Fairfield Way outside of the library was a bit busier than usual at lunch hour on Wednesday due to the Tasty Waste Lunch, a free lunch made only from food that would have otherwise been wasted.
Members of the University of Connecticut including head of Dining Services Dennis Pierce as well as Rob Landolphi, head of the Culinary Development Team, and all the cooperative companies and farms donated food to make the lunch possible.
With the air filled with all kinds of good smells students began to line up even before the event started. Posted at the entrance to the buffet style event was the menu of the day’s food lineup, including where the ingredients came from like stale bred from Panera to make the blueberry bread pudding.
The menu offered an apple pear cucumber aqua fresca, a summer Provencal vegetable soup, a gluten free Brunswick stew, Southwestern Beef Chili, whole kernel corn bread and warm blueberry bread pudding with ice cream for dessert. Many of these options were even gluten free as indicated on the menu.
Keeping reducing waste in mind, students were free to pick and choose little portions served on recyclable cups and plates on a tray that would be returned and used again.
This lunch was designed to educate and feed students with food that would have otherwise been thrown away for various reasons. Some businesses must obey certain laws or policy that forces them to discard otherwise completely safe and edible food.
The event showed attendees that their thrown out food could be made into something tasty.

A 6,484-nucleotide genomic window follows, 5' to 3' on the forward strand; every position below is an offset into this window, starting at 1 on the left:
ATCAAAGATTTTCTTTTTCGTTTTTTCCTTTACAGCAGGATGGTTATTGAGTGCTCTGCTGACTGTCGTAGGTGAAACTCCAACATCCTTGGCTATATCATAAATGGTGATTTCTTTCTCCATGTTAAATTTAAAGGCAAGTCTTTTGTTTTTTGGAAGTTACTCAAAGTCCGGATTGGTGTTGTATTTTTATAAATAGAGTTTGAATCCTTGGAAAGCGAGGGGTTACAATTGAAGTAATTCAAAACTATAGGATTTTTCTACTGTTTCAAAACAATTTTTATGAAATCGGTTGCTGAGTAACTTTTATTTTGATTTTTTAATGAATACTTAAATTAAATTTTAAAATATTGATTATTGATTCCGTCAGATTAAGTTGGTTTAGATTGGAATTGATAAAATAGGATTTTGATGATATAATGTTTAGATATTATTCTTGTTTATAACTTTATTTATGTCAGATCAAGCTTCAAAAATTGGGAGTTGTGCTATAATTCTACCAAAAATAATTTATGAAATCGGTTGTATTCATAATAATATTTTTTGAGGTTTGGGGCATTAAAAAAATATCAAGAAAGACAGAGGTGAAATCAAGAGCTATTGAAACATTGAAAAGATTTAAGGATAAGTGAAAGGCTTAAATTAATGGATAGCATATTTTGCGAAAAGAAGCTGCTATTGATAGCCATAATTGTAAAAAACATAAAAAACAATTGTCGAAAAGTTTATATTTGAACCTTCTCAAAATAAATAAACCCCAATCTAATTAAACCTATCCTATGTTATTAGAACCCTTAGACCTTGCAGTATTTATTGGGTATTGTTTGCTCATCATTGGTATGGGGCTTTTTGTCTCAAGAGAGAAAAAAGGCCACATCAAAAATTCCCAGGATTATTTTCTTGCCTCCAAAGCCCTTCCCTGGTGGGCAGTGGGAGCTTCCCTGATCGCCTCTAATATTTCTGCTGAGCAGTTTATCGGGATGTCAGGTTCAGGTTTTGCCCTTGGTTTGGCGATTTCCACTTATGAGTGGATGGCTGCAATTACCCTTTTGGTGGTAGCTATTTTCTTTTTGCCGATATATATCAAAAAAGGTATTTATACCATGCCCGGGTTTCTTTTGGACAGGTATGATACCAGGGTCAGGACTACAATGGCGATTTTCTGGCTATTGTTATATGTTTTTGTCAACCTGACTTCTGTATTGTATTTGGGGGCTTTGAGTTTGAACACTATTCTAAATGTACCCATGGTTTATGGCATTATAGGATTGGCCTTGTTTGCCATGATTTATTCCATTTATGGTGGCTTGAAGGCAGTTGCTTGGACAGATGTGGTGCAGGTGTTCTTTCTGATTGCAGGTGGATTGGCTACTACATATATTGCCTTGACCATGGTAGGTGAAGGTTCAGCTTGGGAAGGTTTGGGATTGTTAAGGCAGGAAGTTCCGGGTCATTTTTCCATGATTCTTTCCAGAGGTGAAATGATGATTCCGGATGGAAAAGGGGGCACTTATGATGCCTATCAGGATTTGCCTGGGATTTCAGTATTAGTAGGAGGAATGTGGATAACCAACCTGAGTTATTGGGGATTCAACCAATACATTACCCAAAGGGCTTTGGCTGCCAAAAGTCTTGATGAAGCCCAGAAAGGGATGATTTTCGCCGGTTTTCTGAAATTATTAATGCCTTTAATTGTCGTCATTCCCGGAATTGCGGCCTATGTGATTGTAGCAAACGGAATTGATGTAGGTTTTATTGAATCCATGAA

“The food was good, really good. Better than the dining halls,” said Arpit Dave, a seventh semester biomedical engineering major.
“It is so nice to see such a big effort from all the different companies to come together and make such an educational experience for everyone.”
Food waste problems are not just facing farms and grocery stores, there are factors of food waste in almost every sector of food production, from farmers, distributors, truck drivers, in homes and even food banks like Foodshare.
Food banks often suffer during this time of year, the harvesting season, because of the huge surge in fresh foods in circulation. This increase can cause many logistical problems for them. Food comes in larger quantities that their refrigeration cannot accommodate.
This time, the tasty waste lunch was put together to help find a happy stomach for all the food that would have been wasted overflow. “It’s an awesome event to promote food sustainability,” said Holly Chase, a seventh semester healthcare management major.
When interviewing Landolphi, who is a graduate of Johnson and Wales University’s culinary arts program, he was beaming with pride and had a big smile on his face as he watched the students line up all around the seal.
“It is such a nice day for an event like this. I love the weather, I love the turnout, and I love how willing all these students are to try all this food that would have otherwise been garbage.”
It seems like the event went even better than expected. Their goal was to serve at least 1,000 students a free food waste lunch, but as 1 p.m. approached and the culinary staff was finishing up, they had managed to feed over 1,200.
“There should be nothing left,” said Landolphi excitedly, knowing there would be zero food waste from the lunch.
Dan Wood is a campus correspondent for The Daily Campus. He can be reached via email at email@example.com.